She said the Commission, the EU's executive arm, was not aware officially of any US calls on European companies to wind up their activities in Iran as reported in the Western media.
In 1995, US President Bill Clinton prohibited any investment in Iran by American companies. In July, 1996, the US Congress passed the Iran-Libya Sanctions Act of 1996 (ILSA), which extended sanctions to cover foreign companies that made investments in Iran's oil sector in excess of $20 million.
The EU spokeswoman said that the EU and the US had reached "an understanding" in 1998 that European companies will not be targeted.
In July 2001, the US Congress extended ILSA for another five years.
At that time, the Commission had issued a statement regretting the US Congressional decision.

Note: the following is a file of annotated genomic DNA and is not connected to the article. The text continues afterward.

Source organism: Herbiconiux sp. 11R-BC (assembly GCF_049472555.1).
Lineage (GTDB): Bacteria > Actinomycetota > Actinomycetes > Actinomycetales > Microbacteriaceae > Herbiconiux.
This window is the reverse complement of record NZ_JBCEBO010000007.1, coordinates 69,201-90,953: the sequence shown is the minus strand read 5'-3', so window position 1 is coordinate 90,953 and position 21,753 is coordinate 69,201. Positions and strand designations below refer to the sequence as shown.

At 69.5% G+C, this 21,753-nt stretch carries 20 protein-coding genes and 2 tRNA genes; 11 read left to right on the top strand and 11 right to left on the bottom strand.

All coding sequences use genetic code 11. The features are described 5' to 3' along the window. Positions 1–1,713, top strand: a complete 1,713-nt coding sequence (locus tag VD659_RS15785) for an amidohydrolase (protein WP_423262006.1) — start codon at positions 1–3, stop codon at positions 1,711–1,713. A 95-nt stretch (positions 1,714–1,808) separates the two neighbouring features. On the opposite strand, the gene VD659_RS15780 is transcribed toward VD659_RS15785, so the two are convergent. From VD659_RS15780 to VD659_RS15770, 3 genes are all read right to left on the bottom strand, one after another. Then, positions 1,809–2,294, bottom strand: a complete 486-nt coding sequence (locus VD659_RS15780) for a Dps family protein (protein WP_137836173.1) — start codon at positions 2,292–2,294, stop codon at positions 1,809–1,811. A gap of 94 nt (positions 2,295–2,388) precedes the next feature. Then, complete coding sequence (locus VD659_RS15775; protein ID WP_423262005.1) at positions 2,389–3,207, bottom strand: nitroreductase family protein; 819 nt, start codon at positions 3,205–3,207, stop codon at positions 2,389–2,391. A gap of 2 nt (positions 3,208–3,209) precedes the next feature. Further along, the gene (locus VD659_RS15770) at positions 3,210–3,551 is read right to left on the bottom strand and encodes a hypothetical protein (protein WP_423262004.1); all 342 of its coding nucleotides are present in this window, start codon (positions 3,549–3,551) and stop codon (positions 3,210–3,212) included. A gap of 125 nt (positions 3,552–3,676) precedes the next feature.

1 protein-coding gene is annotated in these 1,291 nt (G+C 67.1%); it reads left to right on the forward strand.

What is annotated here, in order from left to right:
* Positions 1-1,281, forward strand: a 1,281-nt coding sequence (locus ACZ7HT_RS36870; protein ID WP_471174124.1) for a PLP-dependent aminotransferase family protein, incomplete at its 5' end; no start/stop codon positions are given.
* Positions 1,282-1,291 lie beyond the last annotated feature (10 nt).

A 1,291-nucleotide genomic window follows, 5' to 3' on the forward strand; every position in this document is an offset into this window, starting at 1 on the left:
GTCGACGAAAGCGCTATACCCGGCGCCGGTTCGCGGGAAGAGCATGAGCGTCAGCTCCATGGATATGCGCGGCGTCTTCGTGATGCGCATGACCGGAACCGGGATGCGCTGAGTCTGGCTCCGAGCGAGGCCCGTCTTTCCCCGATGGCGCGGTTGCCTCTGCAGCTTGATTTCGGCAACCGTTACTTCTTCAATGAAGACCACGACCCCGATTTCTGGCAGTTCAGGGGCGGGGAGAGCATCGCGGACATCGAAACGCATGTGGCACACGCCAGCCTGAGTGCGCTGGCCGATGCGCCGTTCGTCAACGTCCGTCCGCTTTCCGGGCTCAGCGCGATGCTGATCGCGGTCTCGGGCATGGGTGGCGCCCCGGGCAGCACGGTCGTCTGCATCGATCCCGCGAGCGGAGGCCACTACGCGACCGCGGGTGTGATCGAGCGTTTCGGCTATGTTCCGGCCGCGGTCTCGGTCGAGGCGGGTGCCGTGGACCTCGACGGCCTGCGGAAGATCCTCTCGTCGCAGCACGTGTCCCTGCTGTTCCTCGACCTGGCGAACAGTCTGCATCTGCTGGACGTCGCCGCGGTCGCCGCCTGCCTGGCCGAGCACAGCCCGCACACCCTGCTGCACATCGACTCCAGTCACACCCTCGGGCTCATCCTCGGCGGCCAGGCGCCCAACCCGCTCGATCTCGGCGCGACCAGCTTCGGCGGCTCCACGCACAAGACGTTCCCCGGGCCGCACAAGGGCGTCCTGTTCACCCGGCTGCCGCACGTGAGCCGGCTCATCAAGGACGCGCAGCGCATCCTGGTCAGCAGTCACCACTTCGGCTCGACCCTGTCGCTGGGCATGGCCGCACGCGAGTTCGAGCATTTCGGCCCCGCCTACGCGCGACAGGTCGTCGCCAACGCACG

"As a matter both of principle and policy, the European Union has long opposed unilateral sanctions and laws with extraterritorial effects. Such laws, designed to impose US requirements on economic operators in foreign countries, threaten the open international trading system," said the Commission.
The understanding reached at the EU-US summit in London on May 18, 1998 was designed to avoid such consequences, noted the statement.
"There is no extra-territoriality about the agreement the US has with its own companies not to trade with Iran," the European Commission's spokesperson for external relations, Emma Udwin, told reporters in Brussels on Tuesday.
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